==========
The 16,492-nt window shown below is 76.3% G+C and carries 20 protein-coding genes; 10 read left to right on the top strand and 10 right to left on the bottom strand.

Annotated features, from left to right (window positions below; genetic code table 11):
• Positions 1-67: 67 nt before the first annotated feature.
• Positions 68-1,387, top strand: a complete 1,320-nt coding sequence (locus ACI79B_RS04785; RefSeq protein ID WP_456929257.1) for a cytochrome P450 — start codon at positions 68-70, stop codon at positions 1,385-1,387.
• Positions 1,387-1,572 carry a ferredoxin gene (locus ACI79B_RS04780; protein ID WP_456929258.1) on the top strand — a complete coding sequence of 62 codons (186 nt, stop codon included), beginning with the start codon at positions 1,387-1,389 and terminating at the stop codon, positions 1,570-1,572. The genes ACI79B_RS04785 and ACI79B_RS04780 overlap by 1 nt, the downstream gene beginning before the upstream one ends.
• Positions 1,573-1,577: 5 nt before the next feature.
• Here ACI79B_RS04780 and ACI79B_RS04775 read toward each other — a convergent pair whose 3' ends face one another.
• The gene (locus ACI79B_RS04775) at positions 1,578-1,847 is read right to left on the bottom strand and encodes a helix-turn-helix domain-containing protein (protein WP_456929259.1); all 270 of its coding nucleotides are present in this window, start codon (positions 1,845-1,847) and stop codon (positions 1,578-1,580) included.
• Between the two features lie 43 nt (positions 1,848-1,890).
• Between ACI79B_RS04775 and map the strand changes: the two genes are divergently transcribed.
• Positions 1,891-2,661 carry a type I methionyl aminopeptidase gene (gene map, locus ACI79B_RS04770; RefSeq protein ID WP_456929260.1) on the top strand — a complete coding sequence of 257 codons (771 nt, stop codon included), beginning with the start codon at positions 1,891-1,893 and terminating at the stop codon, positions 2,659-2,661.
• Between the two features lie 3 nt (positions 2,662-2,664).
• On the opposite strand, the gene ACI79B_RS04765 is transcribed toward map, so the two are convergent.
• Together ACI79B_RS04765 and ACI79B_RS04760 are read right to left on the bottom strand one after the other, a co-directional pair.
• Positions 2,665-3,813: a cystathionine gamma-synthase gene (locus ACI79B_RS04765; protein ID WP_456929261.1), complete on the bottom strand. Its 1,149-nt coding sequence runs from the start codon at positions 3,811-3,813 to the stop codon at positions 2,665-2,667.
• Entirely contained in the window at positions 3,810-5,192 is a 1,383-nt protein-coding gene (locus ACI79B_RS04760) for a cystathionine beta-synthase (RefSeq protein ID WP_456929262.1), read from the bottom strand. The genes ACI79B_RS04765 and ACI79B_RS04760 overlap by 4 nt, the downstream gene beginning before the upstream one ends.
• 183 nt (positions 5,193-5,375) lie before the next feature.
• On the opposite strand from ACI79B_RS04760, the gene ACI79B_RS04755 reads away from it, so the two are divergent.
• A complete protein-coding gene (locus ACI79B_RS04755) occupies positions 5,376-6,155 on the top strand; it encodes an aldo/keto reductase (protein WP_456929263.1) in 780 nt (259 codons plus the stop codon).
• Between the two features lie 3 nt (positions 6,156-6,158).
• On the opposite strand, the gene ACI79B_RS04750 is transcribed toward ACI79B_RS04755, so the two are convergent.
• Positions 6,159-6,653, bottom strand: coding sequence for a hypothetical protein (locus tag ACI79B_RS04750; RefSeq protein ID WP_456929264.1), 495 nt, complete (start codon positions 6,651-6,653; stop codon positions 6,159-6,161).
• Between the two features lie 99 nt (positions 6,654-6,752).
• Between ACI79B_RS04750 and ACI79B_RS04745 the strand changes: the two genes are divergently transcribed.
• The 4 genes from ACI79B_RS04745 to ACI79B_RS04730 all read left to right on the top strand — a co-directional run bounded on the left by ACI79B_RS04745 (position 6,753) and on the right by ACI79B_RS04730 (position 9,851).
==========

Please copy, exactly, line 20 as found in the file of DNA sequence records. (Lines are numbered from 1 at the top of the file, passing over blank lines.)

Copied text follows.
• Between the two features lie 3 nt (positions 6,156-6,158).